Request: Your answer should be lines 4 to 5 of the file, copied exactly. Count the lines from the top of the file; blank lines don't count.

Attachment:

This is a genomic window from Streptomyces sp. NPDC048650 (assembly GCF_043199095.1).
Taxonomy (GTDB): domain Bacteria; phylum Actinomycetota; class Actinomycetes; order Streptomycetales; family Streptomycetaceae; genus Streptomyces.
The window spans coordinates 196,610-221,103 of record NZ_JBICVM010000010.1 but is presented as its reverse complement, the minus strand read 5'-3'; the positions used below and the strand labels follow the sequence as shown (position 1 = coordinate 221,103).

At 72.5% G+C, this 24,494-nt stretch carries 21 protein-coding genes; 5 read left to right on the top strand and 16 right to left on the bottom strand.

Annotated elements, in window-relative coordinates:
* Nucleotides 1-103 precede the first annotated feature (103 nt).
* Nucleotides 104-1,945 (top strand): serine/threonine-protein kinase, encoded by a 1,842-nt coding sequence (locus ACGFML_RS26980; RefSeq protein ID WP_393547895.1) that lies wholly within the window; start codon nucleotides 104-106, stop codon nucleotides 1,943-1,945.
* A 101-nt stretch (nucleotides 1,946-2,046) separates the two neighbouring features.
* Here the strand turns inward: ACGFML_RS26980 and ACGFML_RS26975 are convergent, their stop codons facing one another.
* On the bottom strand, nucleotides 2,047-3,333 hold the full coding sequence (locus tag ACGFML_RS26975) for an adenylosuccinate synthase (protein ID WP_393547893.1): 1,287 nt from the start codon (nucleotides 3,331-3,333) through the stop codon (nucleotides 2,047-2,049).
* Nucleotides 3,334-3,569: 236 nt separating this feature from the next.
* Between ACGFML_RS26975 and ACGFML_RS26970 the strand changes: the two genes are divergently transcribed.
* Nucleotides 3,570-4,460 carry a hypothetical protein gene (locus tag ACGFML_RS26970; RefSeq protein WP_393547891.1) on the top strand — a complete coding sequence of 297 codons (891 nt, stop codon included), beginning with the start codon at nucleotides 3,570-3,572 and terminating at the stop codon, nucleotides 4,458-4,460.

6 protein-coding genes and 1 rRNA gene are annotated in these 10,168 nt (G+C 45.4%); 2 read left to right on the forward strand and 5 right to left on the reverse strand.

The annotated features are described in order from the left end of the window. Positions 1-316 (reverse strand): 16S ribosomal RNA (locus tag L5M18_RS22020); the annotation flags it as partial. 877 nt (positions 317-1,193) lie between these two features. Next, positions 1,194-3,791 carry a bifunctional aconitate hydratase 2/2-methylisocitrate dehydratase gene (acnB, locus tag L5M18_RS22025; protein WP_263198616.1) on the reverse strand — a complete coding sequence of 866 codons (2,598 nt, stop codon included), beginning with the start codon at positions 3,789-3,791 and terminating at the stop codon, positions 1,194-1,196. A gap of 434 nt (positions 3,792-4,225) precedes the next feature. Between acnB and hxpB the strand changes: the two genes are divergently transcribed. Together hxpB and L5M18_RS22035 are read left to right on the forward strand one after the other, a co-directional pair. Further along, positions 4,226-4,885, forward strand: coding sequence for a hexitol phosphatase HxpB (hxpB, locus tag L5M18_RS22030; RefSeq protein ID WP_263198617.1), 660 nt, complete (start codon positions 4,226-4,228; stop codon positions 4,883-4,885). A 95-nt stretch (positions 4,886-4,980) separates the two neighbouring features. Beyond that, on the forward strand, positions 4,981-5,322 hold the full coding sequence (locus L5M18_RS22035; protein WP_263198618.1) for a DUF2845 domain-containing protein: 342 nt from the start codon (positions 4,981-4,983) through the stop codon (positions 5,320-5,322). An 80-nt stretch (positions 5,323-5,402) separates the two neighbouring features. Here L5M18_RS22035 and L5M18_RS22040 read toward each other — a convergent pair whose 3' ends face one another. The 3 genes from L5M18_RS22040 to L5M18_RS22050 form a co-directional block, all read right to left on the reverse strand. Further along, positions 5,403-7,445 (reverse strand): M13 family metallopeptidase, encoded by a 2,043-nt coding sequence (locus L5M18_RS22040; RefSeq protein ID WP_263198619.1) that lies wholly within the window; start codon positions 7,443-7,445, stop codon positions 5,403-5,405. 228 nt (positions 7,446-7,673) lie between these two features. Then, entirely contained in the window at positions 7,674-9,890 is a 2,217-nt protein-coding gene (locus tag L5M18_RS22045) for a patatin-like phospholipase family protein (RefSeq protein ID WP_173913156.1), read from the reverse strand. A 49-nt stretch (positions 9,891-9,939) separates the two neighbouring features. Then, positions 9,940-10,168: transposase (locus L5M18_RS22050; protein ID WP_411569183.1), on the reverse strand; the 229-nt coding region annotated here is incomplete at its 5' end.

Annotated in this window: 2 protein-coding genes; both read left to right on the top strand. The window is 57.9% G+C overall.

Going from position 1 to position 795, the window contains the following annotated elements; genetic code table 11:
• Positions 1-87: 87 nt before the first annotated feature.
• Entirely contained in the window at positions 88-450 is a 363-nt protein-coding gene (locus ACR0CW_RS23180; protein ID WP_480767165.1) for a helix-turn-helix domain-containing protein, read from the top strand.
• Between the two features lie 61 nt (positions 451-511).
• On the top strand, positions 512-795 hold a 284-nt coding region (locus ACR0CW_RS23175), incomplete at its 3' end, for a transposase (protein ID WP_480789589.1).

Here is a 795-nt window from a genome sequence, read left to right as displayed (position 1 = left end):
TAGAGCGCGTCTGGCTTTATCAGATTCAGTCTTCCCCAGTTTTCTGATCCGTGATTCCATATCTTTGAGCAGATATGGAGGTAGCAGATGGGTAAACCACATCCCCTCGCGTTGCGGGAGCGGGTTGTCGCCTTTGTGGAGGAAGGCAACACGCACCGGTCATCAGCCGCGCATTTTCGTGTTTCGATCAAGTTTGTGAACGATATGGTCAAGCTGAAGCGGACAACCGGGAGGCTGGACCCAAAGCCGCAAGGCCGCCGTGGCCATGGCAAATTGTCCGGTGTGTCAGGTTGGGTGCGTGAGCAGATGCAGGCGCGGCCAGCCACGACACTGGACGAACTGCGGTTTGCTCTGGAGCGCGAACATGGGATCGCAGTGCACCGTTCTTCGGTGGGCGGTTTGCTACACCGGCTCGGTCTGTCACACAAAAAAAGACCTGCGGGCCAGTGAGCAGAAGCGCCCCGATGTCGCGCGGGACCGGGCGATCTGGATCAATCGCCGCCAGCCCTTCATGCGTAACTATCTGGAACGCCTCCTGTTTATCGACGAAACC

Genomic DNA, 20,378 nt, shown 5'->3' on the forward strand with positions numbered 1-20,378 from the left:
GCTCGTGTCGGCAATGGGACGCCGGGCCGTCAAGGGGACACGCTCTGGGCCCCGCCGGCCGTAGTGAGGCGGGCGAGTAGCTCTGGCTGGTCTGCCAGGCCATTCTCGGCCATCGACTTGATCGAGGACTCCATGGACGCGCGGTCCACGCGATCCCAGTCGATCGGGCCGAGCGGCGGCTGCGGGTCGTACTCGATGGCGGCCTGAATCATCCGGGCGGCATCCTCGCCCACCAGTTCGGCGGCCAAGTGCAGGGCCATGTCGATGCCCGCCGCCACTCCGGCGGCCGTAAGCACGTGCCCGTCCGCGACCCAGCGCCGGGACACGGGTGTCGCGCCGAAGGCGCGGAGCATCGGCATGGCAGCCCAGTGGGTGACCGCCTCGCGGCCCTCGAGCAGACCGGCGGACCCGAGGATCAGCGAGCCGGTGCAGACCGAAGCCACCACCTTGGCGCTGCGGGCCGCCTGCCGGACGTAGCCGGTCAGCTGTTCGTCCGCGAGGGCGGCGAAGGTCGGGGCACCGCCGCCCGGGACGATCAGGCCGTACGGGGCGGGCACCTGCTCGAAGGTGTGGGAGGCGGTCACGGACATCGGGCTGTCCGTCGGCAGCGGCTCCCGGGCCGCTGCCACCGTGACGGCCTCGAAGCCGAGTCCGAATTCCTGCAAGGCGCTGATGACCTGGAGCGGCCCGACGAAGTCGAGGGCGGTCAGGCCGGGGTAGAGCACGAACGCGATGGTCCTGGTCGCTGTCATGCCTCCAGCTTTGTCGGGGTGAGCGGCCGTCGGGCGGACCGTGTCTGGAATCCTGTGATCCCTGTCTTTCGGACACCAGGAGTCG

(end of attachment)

At 72.5% G+C, this 24,494-nt stretch carries 21 protein-coding genes; 5 read left to right on the top strand and 16 right to left on the bottom strand.

Annotated elements, in window-relative coordinates: